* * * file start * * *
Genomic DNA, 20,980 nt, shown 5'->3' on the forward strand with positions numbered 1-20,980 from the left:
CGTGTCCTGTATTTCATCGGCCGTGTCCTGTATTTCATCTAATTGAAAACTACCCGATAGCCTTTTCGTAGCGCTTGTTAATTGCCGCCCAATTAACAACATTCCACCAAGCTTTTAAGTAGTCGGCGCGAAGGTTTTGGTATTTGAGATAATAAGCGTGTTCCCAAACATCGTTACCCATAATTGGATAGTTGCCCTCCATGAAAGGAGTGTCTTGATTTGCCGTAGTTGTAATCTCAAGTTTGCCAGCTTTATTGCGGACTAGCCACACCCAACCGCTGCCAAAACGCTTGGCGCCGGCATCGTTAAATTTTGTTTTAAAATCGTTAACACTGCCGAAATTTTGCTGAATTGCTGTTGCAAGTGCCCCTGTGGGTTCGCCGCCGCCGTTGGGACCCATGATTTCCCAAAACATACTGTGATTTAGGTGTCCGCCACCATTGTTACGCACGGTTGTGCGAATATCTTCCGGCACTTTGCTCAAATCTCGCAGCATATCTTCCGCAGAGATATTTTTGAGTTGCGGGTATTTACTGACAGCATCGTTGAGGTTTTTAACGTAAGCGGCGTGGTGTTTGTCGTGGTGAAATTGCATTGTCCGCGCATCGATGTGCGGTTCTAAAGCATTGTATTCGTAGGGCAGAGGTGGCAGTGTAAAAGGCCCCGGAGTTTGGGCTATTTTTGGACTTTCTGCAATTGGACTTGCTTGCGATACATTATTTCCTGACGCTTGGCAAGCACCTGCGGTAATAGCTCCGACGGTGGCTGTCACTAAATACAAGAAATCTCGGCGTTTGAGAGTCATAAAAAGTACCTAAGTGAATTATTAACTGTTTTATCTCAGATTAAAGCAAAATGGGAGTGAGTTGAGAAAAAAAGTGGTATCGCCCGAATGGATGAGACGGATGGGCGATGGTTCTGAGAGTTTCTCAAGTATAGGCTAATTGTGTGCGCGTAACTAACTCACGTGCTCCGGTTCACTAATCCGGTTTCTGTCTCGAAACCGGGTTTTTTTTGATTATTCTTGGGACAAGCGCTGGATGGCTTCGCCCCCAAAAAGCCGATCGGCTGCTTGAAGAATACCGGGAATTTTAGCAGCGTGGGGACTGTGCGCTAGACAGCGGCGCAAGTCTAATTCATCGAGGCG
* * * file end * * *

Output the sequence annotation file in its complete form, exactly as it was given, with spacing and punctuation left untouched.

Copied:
Genomic DNA, 20,980 nt, shown 5'->3' on the forward strand with positions numbered 1-20,980 from the left:
CGTGTCCTGTATTTCATCGGCCGTGTCCTGTATTTCATCTAATTGAAAACTACCCGATAGCCTTTTCGTAGCGCTTGTTAATTGCCGCCCAATTAACAACATTCCACCAAGCTTTTAAGTAGTCGGCGCGAAGGTTTTGGTATTTGAGATAATAAGCGTGTTCCCAAACATCGTTACCCATAATTGGATAGTTGCCCTCCATGAAAGGAGTGTCTTGATTTGCCGTAGTTGTAATCTCAAGTTTGCCAGCTTTATTGCGGACTAGCCACACCCAACCGCTGCCAAAACGCTTGGCGCCGGCATCGTTAAATTTTGTTTTAAAATCGTTAACACTGCCGAAATTTTGCTGAATTGCTGTTGCAAGTGCCCCTGTGGGTTCGCCGCCGCCGTTGGGACCCATGATTTCCCAAAACATACTGTGATTTAGGTGTCCGCCACCATTGTTACGCACGGTTGTGCGAATATCTTCCGGCACTTTGCTCAAATCTCGCAGCATATCTTCCGCAGAGATATTTTTGAGTTGCGGGTATTTACTGACAGCATCGTTGAGGTTTTTAACGTAAGCGGCGTGGTGTTTGTCGTGGTGAAATTGCATTGTCCGCGCATCGATGTGCGGTTCTAAAGCATTGTATTCGTAGGGCAGAGGTGGCAGTGTAAAAGGCCCCGGAGTTTGGGCTATTTTTGGACTTTCTGCAATTGGACTTGCTTGCGATACATTATTTCCTGACGCTTGGCAAGCACCTGCGGTAATAGCTCCGACGGTGGCTGTCACTAAATACAAGAAATCTCGGCGTTTGAGAGTCATAAAAAGTACCTAAGTGAATTATTAACTGTTTTATCTCAGATTAAAGCAAAATGGGAGTGAGTTGAGAAAAAAAGTGGTATCGCCCGAATGGATGAGACGGATGGGCGATGGTTCTGAGAGTTTCTCAAGTATAGGCTAATTGTGTGCGCGTAACTAACTCACGTGCTCCGGTTCACTAATCCGGTTTCTGTCTCGAAACCGGGTTTTTTTTGATTATTCTTGGGACAAGCGCTGGATGGCTTCGCCCCCAAAAAGCCGATCGGCTGCTTGAAGAATACCGGGAATTTTAGCAGCGTGGGGACTGTGCGCTAGACAGCGGCGCAAGTCTAATTCATCGAGGCG